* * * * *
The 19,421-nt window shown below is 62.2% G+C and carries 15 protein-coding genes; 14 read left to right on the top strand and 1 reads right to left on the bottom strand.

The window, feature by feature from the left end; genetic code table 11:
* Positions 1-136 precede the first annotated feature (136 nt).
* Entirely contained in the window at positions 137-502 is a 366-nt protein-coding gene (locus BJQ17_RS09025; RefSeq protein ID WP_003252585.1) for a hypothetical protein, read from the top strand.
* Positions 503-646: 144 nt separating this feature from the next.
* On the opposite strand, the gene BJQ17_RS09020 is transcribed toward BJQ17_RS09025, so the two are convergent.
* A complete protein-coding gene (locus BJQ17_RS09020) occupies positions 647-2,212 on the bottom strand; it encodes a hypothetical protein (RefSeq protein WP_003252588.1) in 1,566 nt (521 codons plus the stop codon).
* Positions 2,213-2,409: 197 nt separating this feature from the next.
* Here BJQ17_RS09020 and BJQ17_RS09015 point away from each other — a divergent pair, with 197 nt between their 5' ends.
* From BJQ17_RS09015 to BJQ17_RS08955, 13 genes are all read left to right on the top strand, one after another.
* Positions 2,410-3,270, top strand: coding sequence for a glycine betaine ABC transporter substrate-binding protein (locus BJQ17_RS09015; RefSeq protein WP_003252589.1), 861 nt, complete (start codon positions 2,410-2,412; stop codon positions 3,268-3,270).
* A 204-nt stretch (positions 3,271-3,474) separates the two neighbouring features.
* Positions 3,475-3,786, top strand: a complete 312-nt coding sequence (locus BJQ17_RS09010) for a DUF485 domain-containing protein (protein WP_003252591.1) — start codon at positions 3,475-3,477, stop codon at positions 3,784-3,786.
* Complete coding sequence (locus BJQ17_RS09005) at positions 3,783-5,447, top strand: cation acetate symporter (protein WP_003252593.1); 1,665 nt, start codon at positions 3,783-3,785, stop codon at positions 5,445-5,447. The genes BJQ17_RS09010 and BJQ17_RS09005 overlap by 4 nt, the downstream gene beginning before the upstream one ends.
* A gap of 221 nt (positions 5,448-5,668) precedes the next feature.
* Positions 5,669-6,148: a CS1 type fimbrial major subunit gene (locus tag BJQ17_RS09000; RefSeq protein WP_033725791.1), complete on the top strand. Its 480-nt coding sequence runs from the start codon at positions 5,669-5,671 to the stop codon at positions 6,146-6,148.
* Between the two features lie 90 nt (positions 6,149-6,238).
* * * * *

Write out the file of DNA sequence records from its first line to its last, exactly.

The 19,421-nt window shown below is 62.2% G+C and carries 15 protein-coding genes; 14 read left to right on the top strand and 1 reads right to left on the bottom strand.

The window, feature by feature from the left end; genetic code table 11:
* Positions 1-136 precede the first annotated feature (136 nt).
* Entirely contained in the window at positions 137-502 is a 366-nt protein-coding gene (locus BJQ17_RS09025; RefSeq protein ID WP_003252585.1) for a hypothetical protein, read from the top strand.
* Positions 503-646: 144 nt separating this feature from the next.
* On the opposite strand, the gene BJQ17_RS09020 is transcribed toward BJQ17_RS09025, so the two are convergent.
* A complete protein-coding gene (locus BJQ17_RS09020) occupies positions 647-2,212 on the bottom strand; it encodes a hypothetical protein (RefSeq protein WP_003252588.1) in 1,566 nt (521 codons plus the stop codon).
* Positions 2,213-2,409: 197 nt separating this feature from the next.
* Here BJQ17_RS09020 and BJQ17_RS09015 point away from each other — a divergent pair, with 197 nt between their 5' ends.
* From BJQ17_RS09015 to BJQ17_RS08955, 13 genes are all read left to right on the top strand, one after another.
* Positions 2,410-3,270, top strand: coding sequence for a glycine betaine ABC transporter substrate-binding protein (locus BJQ17_RS09015; RefSeq protein WP_003252589.1), 861 nt, complete (start codon positions 2,410-2,412; stop codon positions 3,268-3,270).
* A 204-nt stretch (positions 3,271-3,474) separates the two neighbouring features.
* Positions 3,475-3,786, top strand: a complete 312-nt coding sequence (locus BJQ17_RS09010) for a DUF485 domain-containing protein (protein WP_003252591.1) — start codon at positions 3,475-3,477, stop codon at positions 3,784-3,786.
* Complete coding sequence (locus BJQ17_RS09005) at positions 3,783-5,447, top strand: cation acetate symporter (protein WP_003252593.1); 1,665 nt, start codon at positions 3,783-3,785, stop codon at positions 5,445-5,447. The genes BJQ17_RS09010 and BJQ17_RS09005 overlap by 4 nt, the downstream gene beginning before the upstream one ends.
* A gap of 221 nt (positions 5,448-5,668) precedes the next feature.
* Positions 5,669-6,148: a CS1 type fimbrial major subunit gene (locus tag BJQ17_RS09000; RefSeq protein WP_033725791.1), complete on the top strand. Its 480-nt coding sequence runs from the start codon at positions 5,669-5,671 to the stop codon at positions 6,146-6,148.
* Between the two features lie 90 nt (positions 6,149-6,238).